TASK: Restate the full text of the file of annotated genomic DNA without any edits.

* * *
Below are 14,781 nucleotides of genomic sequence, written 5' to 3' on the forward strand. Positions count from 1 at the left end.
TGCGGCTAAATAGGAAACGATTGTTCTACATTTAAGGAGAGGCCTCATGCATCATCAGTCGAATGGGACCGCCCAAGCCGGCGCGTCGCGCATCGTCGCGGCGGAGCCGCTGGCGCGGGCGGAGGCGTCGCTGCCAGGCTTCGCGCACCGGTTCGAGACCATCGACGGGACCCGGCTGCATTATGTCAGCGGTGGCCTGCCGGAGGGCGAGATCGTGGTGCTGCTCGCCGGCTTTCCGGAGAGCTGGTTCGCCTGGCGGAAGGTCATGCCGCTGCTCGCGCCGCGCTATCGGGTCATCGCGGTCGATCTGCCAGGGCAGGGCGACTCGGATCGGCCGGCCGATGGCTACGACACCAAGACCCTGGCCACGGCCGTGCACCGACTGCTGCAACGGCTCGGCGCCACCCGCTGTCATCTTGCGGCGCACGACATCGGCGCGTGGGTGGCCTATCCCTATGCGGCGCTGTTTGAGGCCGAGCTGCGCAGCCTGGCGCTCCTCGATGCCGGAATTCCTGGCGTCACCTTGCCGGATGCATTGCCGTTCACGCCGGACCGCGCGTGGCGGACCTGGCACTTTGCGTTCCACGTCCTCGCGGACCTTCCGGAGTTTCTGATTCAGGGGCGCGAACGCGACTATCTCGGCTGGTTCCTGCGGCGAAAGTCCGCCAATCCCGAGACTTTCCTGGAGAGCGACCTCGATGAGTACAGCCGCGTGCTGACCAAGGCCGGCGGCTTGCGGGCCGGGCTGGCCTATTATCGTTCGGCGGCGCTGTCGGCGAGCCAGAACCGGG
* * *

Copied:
Below are 14,781 nucleotides of genomic sequence, written 5' to 3' on the forward strand. Positions count from 1 at the left end.
TGCGGCTAAATAGGAAACGATTGTTCTACATTTAAGGAGAGGCCTCATGCATCATCAGTCGAATGGGACCGCCCAAGCCGGCGCGTCGCGCATCGTCGCGGCGGAGCCGCTGGCGCGGGCGGAGGCGTCGCTGCCAGGCTTCGCGCACCGGTTCGAGACCATCGACGGGACCCGGCTGCATTATGTCAGCGGTGGCCTGCCGGAGGGCGAGATCGTGGTGCTGCTCGCCGGCTTTCCGGAGAGCTGGTTCGCCTGGCGGAAGGTCATGCCGCTGCTCGCGCCGCGCTATCGGGTCATCGCGGTCGATCTGCCAGGGCAGGGCGACTCGGATCGGCCGGCCGATGGCTACGACACCAAGACCCTGGCCACGGCCGTGCACCGACTGCTGCAACGGCTCGGCGCCACCCGCTGTCATCTTGCGGCGCACGACATCGGCGCGTGGGTGGCCTATCCCTATGCGGCGCTGTTTGAGGCCGAGCTGCGCAGCCTGGCGCTCCTCGATGCCGGAATTCCTGGCGTCACCTTGCCGGATGCATTGCCGTTCACGCCGGACCGCGCGTGGCGGACCTGGCACTTTGCGTTCCACGTCCTCGCGGACCTTCCGGAGTTTCTGATTCAGGGGCGCGAACGCGACTATCTCGGCTGGTTCCTGCGGCGAAAGTCCGCCAATCCCGAGACTTTCCTGGAGAGCGACCTCGATGAGTACAGCCGCGTGCTGACCAAGGCCGGCGGCTTGCGGGCCGGGCTGGCCTATTATCGTTCGGCGGCGCTGTCGGCGAGCCAGAACCGGG